In a similar vein, comic artist Tony Harris called out cosplayers who dress up for attention from nerds but don’t know a thing about the characters they are portraying. His facebook post is pretty long and pretty angry.
Checking my “Give a Shit” stat.
Oh… I don’t give a shit!
From time immemorial, nerds have been the social outcasts of the playground. Long taunted by jocks, cheerleaders, and even the band kids, nerds have been shunned by almost every strata of the pre-college hierarchy. We know what it feels like to be bullied, to be picked on, to be shamed. And now that nerdom is becoming mainstream and attracting non-outcasts, now we turn around and do the same?
Grow. The fuck. Up.
I don’t understand why you would want to keep awesome things to yourself. Awesome, nerdy things must be shared if we want more awesome nerdy things. We wouldn’t have awesome comic book movies if non-nerds didn’t buy tickets.
To me, beyond comics or toys or Kamen Rider, at its core Nerdom is about acceptance. Accepting who you are and not measuring or judging yourself by other’s so called standards is the very essence of Nerdom. And in turn, accepting others for who they are or choose to be is all a part of that. Why do you give a shit if a girl where’s a costume because she thinks its awesome yet has no idea who the character is? At least she’s comfortable enough with herself to go out in the world dressed in something fucking rad. That’s nerd to me.
To anyone who’s ever been accused of being a poseur by a butthurt nerd, you can hang out with the rest of us. Those dudes think their lawn is shrinking. The rest of us recognize that nerdom grows stronger with more of us so come on in and join the party!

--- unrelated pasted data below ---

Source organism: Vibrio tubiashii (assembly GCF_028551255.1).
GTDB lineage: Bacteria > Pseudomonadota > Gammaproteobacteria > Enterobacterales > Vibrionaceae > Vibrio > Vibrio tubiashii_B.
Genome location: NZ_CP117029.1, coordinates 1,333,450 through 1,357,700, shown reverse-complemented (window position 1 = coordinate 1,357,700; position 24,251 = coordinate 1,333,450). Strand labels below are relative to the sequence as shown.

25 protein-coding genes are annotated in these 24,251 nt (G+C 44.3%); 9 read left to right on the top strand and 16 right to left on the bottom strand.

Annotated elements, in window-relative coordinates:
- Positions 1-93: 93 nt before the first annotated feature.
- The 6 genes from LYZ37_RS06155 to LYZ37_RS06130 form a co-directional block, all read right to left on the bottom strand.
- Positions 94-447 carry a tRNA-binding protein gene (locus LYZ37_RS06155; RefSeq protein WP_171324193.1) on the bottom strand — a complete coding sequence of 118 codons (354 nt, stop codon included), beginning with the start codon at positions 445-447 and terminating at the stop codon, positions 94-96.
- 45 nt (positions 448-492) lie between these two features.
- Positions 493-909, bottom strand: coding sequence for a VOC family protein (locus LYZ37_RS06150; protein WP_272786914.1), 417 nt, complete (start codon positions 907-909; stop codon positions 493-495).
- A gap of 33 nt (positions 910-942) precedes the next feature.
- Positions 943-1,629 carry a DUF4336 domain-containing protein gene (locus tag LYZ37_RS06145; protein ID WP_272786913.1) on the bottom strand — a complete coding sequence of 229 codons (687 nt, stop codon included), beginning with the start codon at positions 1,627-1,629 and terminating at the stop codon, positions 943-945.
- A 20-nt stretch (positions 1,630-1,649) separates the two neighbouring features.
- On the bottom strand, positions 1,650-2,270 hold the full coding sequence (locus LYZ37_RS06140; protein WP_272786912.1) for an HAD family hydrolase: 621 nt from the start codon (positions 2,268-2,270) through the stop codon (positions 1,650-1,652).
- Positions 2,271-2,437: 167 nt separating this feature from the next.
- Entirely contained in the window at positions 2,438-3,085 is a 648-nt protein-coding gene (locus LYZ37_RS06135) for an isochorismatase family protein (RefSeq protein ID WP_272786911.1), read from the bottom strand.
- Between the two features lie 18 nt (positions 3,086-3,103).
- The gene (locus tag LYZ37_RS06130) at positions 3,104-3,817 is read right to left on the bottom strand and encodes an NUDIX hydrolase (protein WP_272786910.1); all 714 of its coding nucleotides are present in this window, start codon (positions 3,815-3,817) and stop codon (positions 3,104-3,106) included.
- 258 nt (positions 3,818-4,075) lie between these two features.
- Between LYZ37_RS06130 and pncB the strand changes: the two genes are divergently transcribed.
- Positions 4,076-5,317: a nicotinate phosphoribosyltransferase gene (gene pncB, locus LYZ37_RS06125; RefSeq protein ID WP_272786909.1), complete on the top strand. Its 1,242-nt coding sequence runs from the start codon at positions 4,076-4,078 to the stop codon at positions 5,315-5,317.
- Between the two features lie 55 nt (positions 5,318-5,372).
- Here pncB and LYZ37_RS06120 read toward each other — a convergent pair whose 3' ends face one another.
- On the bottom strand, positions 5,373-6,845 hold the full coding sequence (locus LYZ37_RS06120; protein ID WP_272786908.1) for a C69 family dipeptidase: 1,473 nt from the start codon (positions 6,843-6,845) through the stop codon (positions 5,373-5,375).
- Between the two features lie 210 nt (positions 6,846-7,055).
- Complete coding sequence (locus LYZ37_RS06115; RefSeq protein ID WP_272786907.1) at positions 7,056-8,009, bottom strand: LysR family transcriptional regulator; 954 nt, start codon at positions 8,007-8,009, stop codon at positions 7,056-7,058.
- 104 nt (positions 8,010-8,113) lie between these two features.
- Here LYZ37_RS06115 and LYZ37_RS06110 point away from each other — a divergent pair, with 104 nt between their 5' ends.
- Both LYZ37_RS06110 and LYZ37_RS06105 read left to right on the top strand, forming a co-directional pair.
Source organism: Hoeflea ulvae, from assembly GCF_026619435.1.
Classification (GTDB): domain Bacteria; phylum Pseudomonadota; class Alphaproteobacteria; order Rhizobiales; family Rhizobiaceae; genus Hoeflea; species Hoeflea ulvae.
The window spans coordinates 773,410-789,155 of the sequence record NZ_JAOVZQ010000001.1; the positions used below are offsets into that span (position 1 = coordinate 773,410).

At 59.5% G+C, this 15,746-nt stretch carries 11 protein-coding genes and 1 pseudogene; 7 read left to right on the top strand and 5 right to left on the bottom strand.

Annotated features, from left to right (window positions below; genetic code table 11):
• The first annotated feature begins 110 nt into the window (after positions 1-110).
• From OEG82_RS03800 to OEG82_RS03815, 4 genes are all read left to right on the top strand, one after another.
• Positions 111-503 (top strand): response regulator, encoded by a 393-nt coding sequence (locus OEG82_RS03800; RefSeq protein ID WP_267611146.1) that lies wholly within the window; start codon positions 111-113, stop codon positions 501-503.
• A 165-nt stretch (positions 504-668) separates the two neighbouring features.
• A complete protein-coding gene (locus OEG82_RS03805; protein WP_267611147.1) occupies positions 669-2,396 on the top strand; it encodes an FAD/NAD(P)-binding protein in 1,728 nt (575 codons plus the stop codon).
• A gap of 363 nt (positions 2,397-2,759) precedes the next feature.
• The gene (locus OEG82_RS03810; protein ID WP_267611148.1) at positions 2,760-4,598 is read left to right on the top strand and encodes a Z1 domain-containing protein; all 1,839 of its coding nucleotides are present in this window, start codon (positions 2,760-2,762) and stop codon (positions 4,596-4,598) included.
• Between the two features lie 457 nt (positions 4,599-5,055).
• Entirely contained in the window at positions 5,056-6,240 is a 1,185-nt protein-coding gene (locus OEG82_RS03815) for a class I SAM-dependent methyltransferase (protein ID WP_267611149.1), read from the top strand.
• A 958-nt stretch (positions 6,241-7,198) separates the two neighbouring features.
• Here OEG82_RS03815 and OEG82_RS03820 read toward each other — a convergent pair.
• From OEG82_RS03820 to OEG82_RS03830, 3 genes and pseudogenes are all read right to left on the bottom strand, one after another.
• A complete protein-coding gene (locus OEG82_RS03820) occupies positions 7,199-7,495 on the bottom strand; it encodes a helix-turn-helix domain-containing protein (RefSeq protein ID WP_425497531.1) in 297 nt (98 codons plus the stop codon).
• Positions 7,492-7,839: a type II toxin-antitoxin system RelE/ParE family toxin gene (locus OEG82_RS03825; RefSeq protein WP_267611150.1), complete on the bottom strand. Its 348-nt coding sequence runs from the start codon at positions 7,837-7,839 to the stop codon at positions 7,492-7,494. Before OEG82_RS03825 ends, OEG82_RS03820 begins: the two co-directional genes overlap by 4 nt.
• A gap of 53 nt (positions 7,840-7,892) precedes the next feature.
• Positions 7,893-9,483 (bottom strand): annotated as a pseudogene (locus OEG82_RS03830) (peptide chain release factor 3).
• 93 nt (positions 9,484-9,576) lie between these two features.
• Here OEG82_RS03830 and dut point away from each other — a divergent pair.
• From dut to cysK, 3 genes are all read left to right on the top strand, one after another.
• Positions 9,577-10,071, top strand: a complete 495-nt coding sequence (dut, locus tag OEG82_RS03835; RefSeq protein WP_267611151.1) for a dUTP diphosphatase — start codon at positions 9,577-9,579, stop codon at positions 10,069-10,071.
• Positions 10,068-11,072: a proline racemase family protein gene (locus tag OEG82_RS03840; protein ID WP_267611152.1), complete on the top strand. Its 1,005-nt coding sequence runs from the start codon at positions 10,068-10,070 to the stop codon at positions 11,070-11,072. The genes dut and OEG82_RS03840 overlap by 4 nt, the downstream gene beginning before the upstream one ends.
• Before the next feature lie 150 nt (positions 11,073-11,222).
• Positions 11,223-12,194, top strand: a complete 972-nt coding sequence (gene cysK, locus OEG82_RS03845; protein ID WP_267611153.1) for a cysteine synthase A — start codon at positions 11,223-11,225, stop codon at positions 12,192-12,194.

I inherited my love of comics from my dad. He was a huge Marvel fan and when my brother and I found his old collection of Iron Man, Spider-Man, and Thor comics, we were hooked. It never really occurred to me as I was growing up, but as I was about college age, I noticed that my favorite comics lacked heroes that looked like me. Though many of my favorite titles were drawn by Asian artists, there were hardly any Asian heroes in the pages. I was pretty disappointed, but the revelation didn’t put me off comics. In fact, I expanded the types of comics I collected because the super hero genre just wasn’t holding up.
I figured that this was going to the be the state of things. Then a few years ago, I heard about an anthology that would feature Asian American super heroes, Secret Identities: The Asian American Super Hero Anthology.